Friday, 20 April 2012

Racism alive and well in British society

The recent revelations about racism in the Metropolitan Police once again raise the question as to how far society has moved in addressing this issue.
The racism at the Met emerged once again due to one of the individuals being abused having recorded the whole episode on his mobile phone. The means of report brought back memories of how the attack a couple of years ago on street vendor Ian Tomlinson, who later died, only came to light when a film from a tourist was forwarded to a news organisation. Up until then the police were denying all wrongdoing in connection with the incident.
Applying this logic to the question of racism raises the question as to whether anything has really changed in the decade since the McPherson inquiry into the death of Stephen Lawrence. The inquiry discovered institutional racism in the police and a wide number of other bodies in society.
There seemed to be a positive response. In the case of the police, the Home Office moved to implement many of the 75 recommendations made by the inquiry. Institutional racism would not be tolerated, racists would be rooted out ran the mantra.
Yet a few years later came the BBC investigation titled the Secret Policeman where an undercover reporter discovered deep levels of racism in police forces. Now these latest revelations add to the belief that what followed McPherson was all one big public relations exercise to create an impression of action having been taken to deal with racism, whereas in reality little changed.
The latest expose of the 20 Metropolitan police officers suspended and under investigation for racist offences tends to support this viewpoint. Though as others have suggested it does also provide proof of some police officers coming forward to expose racism and the forces themselves then moving to take action. So there are some positive developments.
Other recent statistics suggest that racism is alive and well in British society. Unemployment among young black men has doubled in three years, rising from 28.8% in 2008 to 55.9% in the last three months of 2011 The revelation that half of all black youngsters between the age of 16 and 24 are out of work, compared to one in five among their white counterparts confirms that whatever employers say there is still a colour bar operating.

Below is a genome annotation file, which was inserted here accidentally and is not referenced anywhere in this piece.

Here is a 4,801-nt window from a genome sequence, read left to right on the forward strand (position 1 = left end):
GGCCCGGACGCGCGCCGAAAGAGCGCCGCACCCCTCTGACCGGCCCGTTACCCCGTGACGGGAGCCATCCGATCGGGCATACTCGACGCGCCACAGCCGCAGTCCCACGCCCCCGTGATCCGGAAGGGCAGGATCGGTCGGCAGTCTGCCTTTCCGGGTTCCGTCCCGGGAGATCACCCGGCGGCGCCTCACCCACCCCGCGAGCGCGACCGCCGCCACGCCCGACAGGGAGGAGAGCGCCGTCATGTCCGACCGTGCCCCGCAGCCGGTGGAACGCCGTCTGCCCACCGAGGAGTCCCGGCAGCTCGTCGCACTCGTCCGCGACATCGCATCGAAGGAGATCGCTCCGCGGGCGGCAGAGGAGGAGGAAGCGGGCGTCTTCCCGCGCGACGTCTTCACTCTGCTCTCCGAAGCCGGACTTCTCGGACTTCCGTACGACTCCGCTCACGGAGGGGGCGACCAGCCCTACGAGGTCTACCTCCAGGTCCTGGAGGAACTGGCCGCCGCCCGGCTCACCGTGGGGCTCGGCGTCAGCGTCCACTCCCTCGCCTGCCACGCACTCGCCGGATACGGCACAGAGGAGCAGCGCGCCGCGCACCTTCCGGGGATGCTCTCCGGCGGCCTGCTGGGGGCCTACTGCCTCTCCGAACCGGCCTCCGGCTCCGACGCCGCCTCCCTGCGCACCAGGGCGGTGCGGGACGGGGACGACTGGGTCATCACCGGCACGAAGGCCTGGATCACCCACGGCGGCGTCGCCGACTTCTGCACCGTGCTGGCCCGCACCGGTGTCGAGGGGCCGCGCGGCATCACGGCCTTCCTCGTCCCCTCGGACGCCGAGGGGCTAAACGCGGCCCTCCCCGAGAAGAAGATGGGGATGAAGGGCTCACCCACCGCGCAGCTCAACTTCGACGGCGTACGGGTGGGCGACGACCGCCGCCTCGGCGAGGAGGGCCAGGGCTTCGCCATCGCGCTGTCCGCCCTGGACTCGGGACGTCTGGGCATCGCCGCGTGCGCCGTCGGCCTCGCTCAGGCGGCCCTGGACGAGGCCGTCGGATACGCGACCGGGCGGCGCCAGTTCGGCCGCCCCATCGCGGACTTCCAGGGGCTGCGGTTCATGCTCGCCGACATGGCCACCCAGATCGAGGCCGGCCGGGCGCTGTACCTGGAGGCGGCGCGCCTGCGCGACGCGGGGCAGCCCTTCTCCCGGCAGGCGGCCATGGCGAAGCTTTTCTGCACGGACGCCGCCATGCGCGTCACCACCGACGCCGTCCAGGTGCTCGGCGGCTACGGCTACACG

There have been recent instances of racism on the football field, These come despite a number of high profile efforts from the authorities to kick racism out of football.
Vice chair of the Catholic Association for Racial Justice Haynes Baptiste thinks little has changed since the McPherson inquiry. He believes the racism is still there, just better hidden. “The racism is still there, efforts may have been made to address racism but they clearly have not been effective,” said Mr Baptiste. “Racism has simply been put under the carpet. The changes of recent years have just made racism more difficult to find.”
Mr Baptiste also believes that little has changed in the Catholic Church. At the time of McPherson, the Church said it would also be looking to its structures to see whether institutional racism existed. No doubt there must have been some sort of audit process brought in across the Church to assess the success of the implementation of such policy but on the surface little seems to have changed.
The Church in Britain has traditionally been a migrant Church, never more so than in recent years with the inflow of migrants coming to work in the UK. These migrants have brought a real burst of vitality to churches up and down the land. But have the migrants been integrated or assimilated as part of parish life - still outsiders?
Certainly in London, there is incredible diversity of races but in many areas it is still the ageing white priest who administers to the flock. And as Mr Baptiste has pointed out, there is still no bishop from a black or ethnic minority background.
Things need to change in the Church and society as a whole. There needs to genuine root and branch change of the type recommended by McPherson. It is no good simply putting together a lot of public relations babble, designed to give an impression of change, only to be later caught out as the truth seeps out in a variety of different ways. The Church could offer an example in this area by ensuring that its structure is truly representative of the increasingly diverse congregations that sit in the pews.

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